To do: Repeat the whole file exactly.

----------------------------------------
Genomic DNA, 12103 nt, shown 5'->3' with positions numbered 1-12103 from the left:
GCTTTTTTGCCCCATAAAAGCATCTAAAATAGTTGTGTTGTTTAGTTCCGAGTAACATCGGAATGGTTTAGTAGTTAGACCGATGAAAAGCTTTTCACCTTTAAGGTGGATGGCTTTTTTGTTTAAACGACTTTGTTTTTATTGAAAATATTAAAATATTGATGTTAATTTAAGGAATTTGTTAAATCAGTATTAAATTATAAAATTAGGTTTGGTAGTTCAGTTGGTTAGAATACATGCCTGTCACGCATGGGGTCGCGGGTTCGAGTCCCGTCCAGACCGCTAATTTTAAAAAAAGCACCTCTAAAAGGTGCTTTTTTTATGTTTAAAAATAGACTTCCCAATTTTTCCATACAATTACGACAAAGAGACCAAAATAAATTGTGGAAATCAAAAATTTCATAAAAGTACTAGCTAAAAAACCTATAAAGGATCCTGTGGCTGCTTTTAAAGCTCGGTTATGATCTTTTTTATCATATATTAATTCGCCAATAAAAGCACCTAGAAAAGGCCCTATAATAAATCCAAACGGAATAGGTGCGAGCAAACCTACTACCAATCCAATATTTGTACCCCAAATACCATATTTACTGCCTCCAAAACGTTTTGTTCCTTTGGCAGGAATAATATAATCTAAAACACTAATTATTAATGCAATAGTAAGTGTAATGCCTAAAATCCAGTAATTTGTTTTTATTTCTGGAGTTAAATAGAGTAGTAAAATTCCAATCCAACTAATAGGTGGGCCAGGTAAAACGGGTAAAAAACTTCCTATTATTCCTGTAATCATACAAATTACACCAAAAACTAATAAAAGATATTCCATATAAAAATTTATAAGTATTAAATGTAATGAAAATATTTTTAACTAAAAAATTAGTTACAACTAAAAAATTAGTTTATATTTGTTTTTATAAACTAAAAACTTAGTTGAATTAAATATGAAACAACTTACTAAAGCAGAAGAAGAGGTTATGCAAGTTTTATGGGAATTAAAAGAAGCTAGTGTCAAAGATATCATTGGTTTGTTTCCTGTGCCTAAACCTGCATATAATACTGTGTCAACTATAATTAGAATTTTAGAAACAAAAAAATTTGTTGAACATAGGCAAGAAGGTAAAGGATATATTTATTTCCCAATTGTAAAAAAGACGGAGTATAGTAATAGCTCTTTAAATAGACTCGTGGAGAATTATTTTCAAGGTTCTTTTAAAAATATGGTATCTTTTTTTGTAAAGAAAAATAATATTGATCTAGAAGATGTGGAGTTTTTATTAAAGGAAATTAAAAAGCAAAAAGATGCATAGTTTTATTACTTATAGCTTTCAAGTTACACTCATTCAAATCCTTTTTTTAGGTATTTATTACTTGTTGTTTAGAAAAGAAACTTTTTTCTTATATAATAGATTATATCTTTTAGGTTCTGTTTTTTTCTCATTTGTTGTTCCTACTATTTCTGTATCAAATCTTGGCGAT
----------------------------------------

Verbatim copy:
Genomic DNA, 12103 nt, shown 5'->3' with positions numbered 1-12103 from the left:
GCTTTTTTGCCCCATAAAAGCATCTAAAATAGTTGTGTTGTTTAGTTCCGAGTAACATCGGAATGGTTTAGTAGTTAGACCGATGAAAAGCTTTTCACCTTTAAGGTGGATGGCTTTTTTGTTTAAACGACTTTGTTTTTATTGAAAATATTAAAATATTGATGTTAATTTAAGGAATTTGTTAAATCAGTATTAAATTATAAAATTAGGTTTGGTAGTTCAGTTGGTTAGAATACATGCCTGTCACGCATGGGGTCGCGGGTTCGAGTCCCGTCCAGACCGCTAATTTTAAAAAAAGCACCTCTAAAAGGTGCTTTTTTTATGTTTAAAAATAGACTTCCCAATTTTTCCATACAATTACGACAAAGAGACCAAAATAAATTGTGGAAATCAAAAATTTCATAAAAGTACTAGCTAAAAAACCTATAAAGGATCCTGTGGCTGCTTTTAAAGCTCGGTTATGATCTTTTTTATCATATATTAATTCGCCAATAAAAGCACCTAGAAAAGGCCCTATAATAAATCCAAACGGAATAGGTGCGAGCAAACCTACTACCAATCCAATATTTGTACCCCAAATACCATATTTACTGCCTCCAAAACGTTTTGTTCCTTTGGCAGGAATAATATAATCTAAAACACTAATTATTAATGCAATAGTAAGTGTAATGCCTAAAATCCAGTAATTTGTTTTTATTTCTGGAGTTAAATAGAGTAGTAAAATTCCAATCCAACTAATAGGTGGGCCAGGTAAAACGGGTAAAAAACTTCCTATTATTCCTGTAATCATACAAATTACACCAAAAACTAATAAAAGATATTCCATATAAAAATTTATAAGTATTAAATGTAATGAAAATATTTTTAACTAAAAAATTAGTTACAACTAAAAAATTAGTTTATATTTGTTTTTATAAACTAAAAACTTAGTTGAATTAAATATGAAACAACTTACTAAAGCAGAAGAAGAGGTTATGCAAGTTTTATGGGAATTAAAAGAAGCTAGTGTCAAAGATATCATTGGTTTGTTTCCTGTGCCTAAACCTGCATATAATACTGTGTCAACTATAATTAGAATTTTAGAAACAAAAAAATTTGTTGAACATAGGCAAGAAGGTAAAGGATATATTTATTTCCCAATTGTAAAAAAGACGGAGTATAGTAATAGCTCTTTAAATAGACTCGTGGAGAATTATTTTCAAGGTTCTTTTAAAAATATGGTATCTTTTTTTGTAAAGAAAAATAATATTGATCTAGAAGATGTGGAGTTTTTATTAAAGGAAATTAAAAAGCAAAAAGATGCATAGTTTTATTACTTATAGCTTTCAAGTTACACTCATTCAAATCCTTTTTTTAGGTATTTATTACTTGTTGTTTAGAAAAGAAACTTTTTTCTTATATAATAGATTATATCTTTTAGGTTCTGTTTTTTTCTCATTTGTTGTTCCTACTATTTCTGTATCAAATCTTGGCGAT